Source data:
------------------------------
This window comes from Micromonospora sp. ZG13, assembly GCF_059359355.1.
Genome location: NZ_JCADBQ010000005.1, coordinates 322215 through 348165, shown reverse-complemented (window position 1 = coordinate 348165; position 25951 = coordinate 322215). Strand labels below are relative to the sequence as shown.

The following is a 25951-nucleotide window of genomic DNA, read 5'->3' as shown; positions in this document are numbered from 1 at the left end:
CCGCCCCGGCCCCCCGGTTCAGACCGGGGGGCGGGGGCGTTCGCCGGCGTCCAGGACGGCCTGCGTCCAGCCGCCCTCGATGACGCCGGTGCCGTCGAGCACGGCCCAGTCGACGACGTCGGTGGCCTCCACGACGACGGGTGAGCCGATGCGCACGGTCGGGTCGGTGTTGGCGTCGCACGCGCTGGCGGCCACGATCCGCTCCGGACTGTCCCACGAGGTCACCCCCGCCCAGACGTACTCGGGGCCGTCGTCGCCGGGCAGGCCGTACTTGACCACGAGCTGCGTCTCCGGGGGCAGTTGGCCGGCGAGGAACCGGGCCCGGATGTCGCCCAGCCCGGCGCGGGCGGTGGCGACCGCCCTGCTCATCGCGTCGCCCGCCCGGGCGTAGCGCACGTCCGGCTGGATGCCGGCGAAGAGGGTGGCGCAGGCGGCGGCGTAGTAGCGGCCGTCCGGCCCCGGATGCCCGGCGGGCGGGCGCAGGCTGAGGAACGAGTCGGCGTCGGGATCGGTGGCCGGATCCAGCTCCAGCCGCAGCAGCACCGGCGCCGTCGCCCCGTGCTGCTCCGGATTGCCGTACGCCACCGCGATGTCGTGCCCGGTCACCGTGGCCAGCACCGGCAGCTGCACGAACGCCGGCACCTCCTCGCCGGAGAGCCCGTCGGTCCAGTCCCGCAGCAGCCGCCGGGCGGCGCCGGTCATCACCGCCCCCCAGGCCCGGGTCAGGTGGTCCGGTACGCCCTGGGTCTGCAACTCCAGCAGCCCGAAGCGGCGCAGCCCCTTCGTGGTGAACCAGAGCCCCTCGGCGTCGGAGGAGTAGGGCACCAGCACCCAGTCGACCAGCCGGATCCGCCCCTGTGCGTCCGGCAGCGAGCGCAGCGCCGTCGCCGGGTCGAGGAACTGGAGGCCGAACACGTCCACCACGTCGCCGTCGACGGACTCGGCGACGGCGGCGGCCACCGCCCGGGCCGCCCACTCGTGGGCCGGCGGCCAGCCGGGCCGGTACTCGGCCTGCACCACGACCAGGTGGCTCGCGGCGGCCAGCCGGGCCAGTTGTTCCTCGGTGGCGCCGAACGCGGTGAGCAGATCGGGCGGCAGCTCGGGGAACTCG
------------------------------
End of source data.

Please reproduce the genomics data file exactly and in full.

This window comes from Micromonospora sp. ZG13, assembly GCF_059359355.1.
Genome location: NZ_JCADBQ010000005.1, coordinates 322215 through 348165, shown reverse-complemented (window position 1 = coordinate 348165; position 25951 = coordinate 322215). Strand labels below are relative to the sequence as shown.

The following is a 25951-nucleotide window of genomic DNA, read 5'->3' as shown; positions in this document are numbered from 1 at the left end:
CCGCCCCGGCCCCCCGGTTCAGACCGGGGGGCGGGGGCGTTCGCCGGCGTCCAGGACGGCCTGCGTCCAGCCGCCCTCGATGACGCCGGTGCCGTCGAGCACGGCCCAGTCGACGACGTCGGTGGCCTCCACGACGACGGGTGAGCCGATGCGCACGGTCGGGTCGGTGTTGGCGTCGCACGCGCTGGCGGCCACGATCCGCTCCGGACTGTCCCACGAGGTCACCCCCGCCCAGACGTACTCGGGGCCGTCGTCGCCGGGCAGGCCGTACTTGACCACGAGCTGCGTCTCCGGGGGCAGTTGGCCGGCGAGGAACCGGGCCCGGATGTCGCCCAGCCCGGCGCGGGCGGTGGCGACCGCCCTGCTCATCGCGTCGCCCGCCCGGGCGTAGCGCACGTCCGGCTGGATGCCGGCGAAGAGGGTGGCGCAGGCGGCGGCGTAGTAGCGGCCGTCCGGCCCCGGATGCCCGGCGGGCGGGCGCAGGCTGAGGAACGAGTCGGCGTCGGGATCGGTGGCCGGATCCAGCTCCAGCCGCAGCAGCACCGGCGCCGTCGCCCCGTGCTGCTCCGGATTGCCGTACGCCACCGCGATGTCGTGCCCGGTCACCGTGGCCAGCACCGGCAGCTGCACGAACGCCGGCACCTCCTCGCCGGAGAGCCCGTCGGTCCAGTCCCGCAGCAGCCGCCGGGCGGCGCCGGTCATCACCGCCCCCCAGGCCCGGGTCAGGTGGTCCGGTACGCCCTGGGTCTGCAACTCCAGCAGCCCGAAGCGGCGCAGCCCCTTCGTGGTGAACCAGAGCCCCTCGGCGTCGGAGGAGTAGGGCACCAGCACCCAGTCGACCAGCCGGATCCGCCCCTGTGCGTCCGGCAGCGAGCGCAGCGCCGTCGCCGGGTCGAGGAACTGGAGGCCGAACACGTCCACCACGTCGCCGTCGACGGACTCGGCGACGGCGGCGGCCACCGCCCGGGCCGCCCACTCGTGGGCCGGCGGCCAGCCGGGCCGGTACTCGGCCTGCACCACGACCAGGTGGCTCGCGGCGGCCAGCCGGGCCAGTTGTTCCTCGGTGGCGCCGAACGCGGTGAGCAGATCGGGCGGCAGCTCGGGGAACTCG